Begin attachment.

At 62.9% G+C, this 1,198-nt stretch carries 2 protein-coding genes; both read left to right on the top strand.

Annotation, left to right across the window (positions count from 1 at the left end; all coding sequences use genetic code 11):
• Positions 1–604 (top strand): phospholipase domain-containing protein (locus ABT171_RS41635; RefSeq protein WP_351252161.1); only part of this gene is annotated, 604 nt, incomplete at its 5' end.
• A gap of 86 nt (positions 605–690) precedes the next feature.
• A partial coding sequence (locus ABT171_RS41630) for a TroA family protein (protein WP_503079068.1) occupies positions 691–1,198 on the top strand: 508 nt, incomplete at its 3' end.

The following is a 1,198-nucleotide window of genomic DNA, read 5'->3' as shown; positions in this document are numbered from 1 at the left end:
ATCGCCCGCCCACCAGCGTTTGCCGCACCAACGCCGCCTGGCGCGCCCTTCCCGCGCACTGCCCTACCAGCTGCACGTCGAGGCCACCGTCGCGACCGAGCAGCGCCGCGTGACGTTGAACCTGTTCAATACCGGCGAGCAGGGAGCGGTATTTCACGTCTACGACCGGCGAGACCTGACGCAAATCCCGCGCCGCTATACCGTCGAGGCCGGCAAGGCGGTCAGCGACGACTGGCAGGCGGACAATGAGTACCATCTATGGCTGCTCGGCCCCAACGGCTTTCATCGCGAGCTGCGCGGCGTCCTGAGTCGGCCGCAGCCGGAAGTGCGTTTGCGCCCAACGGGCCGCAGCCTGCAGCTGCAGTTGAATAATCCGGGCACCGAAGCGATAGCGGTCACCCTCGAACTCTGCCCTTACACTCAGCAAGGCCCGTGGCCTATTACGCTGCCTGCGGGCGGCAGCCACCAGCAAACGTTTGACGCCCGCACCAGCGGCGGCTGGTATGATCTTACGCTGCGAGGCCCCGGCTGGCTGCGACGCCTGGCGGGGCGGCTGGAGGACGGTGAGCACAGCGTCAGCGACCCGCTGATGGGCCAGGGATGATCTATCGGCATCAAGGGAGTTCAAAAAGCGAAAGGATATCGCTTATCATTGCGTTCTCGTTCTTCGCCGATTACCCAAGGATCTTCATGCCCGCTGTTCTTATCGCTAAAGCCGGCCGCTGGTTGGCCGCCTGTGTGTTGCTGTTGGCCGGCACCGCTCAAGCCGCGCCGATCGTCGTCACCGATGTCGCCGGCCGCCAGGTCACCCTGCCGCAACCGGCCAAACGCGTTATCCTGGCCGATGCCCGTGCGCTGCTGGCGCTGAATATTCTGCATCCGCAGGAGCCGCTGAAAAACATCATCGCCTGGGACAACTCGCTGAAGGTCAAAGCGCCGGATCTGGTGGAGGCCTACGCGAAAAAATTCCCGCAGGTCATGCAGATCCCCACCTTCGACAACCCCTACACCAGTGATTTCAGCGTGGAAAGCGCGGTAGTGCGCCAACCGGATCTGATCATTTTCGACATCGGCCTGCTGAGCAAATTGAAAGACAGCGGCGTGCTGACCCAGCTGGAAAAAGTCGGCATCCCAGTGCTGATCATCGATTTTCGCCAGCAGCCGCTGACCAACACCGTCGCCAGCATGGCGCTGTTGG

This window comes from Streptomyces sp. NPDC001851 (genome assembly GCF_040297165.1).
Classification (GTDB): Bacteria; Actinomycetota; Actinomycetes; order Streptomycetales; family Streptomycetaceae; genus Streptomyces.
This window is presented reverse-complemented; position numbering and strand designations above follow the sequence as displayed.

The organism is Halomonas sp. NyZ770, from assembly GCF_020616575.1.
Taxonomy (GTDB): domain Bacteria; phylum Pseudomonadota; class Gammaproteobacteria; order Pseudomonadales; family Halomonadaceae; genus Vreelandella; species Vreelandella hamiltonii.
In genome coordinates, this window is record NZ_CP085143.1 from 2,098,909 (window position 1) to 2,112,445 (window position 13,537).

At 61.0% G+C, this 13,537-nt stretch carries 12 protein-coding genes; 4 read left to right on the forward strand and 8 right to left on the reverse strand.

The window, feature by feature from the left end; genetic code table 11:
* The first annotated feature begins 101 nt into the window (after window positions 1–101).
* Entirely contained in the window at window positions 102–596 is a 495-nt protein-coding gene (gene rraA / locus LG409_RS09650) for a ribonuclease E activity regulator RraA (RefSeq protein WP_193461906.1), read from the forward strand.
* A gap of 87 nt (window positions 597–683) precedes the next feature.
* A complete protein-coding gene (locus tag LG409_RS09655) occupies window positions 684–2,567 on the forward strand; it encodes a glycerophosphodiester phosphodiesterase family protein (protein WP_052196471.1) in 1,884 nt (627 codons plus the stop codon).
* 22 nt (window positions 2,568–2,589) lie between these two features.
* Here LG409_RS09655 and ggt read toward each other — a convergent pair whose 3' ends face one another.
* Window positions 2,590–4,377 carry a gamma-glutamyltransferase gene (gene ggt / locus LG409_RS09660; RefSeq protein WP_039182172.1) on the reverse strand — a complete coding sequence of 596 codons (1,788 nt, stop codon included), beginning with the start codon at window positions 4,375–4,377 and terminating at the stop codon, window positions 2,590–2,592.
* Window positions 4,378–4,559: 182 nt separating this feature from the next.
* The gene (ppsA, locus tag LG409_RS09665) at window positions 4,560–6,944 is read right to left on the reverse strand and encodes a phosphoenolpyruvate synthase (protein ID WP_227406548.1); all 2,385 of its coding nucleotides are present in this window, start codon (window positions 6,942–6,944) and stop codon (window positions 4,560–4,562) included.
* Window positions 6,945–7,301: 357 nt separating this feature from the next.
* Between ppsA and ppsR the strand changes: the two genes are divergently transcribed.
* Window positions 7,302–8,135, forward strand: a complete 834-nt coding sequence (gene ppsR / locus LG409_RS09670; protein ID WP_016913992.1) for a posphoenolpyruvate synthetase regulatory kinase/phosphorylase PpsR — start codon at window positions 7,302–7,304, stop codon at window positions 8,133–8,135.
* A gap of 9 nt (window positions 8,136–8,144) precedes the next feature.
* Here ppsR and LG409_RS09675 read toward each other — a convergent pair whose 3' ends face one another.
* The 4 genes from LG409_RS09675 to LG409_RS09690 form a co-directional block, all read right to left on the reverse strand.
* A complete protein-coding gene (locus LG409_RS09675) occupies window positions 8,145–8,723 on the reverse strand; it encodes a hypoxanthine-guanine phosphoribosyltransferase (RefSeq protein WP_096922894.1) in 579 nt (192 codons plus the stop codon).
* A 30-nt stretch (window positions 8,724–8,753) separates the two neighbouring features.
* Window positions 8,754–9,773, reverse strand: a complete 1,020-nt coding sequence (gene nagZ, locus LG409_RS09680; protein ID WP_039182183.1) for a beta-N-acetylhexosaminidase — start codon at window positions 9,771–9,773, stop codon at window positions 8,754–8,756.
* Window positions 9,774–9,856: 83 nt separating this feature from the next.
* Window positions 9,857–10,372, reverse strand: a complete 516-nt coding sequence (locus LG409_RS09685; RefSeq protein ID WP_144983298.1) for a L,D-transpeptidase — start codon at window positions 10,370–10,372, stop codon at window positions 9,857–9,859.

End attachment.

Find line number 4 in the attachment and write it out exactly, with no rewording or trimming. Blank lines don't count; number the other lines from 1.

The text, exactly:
• A gap of 86 nt (positions 605–690) precedes the next feature.